"The focus is to provide our military, who are leaving active duty with a lot of experience, an avenue to use that experience in the civilian world and not to have to jump through so many hoops and start at ground zero again, but to honor the strengths that they're coming to us with and give them credit for that and get them out into the work world in a safe and shortened timeframe," Semaan said.

To create the Medic-to-LPN program, staff turned to the National Council of State Boards of Nursing's analysis of the skill sets that medics in each military branch have or are lacking compared to civilian nurses.

Military medics are very skill-oriented and typically come into the civilian nursing profession with more skills than a typical nurse performs, Amys said. The college's program will teach students which interventions a nurse can legally do in Minnesota and provide students with the theory behind the skills, Amys said. The program will also provide them with the skills to help patients of all ages in a variety of health care settings, including maternity, pediatric, gerontology and psycho-social care.

Speaking from experience, Semaan said, "You are told what you are needed to do, but there's not always enough theoretical background for you to understand why you're doing what you're doing so we're supplementing that. They're learning about all the different body systems and disease processes and how, as a licensed practical nurse, they would care for those individuals, giving them high quality, safe care."

It's not unusual for Lake Superior College to have veterans enroll in its nursing program, but they don't always identify themselves as veterans to school staff, Amys said.

"Sometimes they do and we have given them some credit for their previous learning if they're in our (registered nurse) program, but it's not to the degree that they are getting with this customized program," Amys said.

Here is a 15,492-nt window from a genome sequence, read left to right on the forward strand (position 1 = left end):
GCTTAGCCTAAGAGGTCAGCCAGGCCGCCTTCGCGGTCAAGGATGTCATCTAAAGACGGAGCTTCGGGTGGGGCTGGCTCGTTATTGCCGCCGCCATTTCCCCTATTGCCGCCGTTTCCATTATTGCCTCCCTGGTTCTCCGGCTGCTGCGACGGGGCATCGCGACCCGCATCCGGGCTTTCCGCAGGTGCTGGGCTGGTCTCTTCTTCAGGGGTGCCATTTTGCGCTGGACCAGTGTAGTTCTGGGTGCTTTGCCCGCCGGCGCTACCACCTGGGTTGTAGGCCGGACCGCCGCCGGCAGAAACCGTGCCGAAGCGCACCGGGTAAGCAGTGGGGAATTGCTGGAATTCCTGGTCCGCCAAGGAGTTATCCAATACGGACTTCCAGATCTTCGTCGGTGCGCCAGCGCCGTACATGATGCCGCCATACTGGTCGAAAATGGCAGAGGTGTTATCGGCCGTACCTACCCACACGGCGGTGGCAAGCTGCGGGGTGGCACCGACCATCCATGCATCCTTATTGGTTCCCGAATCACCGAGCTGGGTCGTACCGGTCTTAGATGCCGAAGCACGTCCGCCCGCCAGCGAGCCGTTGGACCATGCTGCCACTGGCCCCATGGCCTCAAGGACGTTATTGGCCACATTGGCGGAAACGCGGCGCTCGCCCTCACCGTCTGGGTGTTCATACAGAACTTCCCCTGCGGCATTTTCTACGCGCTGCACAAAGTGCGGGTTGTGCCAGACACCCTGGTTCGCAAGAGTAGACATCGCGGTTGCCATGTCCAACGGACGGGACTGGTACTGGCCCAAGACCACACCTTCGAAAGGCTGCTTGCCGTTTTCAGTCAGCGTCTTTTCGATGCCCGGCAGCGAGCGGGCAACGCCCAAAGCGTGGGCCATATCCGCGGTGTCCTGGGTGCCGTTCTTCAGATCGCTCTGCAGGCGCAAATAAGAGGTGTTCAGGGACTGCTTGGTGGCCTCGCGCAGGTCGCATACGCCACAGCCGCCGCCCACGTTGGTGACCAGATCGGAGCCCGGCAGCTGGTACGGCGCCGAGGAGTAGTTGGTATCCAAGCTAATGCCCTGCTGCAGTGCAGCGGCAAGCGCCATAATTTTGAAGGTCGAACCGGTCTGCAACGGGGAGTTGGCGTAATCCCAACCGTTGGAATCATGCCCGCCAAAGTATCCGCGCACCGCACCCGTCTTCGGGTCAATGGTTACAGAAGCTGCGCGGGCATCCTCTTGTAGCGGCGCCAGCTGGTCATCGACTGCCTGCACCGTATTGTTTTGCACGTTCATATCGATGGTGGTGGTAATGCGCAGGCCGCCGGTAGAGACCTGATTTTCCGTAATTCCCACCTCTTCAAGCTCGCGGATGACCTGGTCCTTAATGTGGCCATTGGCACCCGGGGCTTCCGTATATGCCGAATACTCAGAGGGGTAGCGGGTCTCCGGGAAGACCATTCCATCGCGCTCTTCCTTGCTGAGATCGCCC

Starting small

The program's first cohort of military medics began in January with two students and college staff hopes to increase that to a maximum of 10 students in each cohort. They're also working to expand the program in the future to include civilian paramedics who want to enter the nursing profession, Amys said.

Students in the college's regular LPN program begin classes in September and then the military medics join in January. The medics take some classes as a separate group and some classes with the other LPN students, Amys said. After a semester of classes, the medics will complete clinical work in May and June and then be able to take the state's LPN licensing test. From there, they can work as an LPN in the health care industry or continue with schooling to become a registered nurse.

Semaan said she hopes that, upon completing the program, students have a desire to help others, remember that it's a person and not a diagnosis that they're caring for, and have the ability to provide "safe, high quality care, compassionate care."

Overall, the program offers veterans the ability to earn a good wage as a LPN, which "we felt was really important because they do have many life skills and experience that we can draw upon and licensed practical nurses are utilized in all facets of health care," Semaan said.

Copyright 2018 Duluth News Tribune

McClatchy-Tribune News Service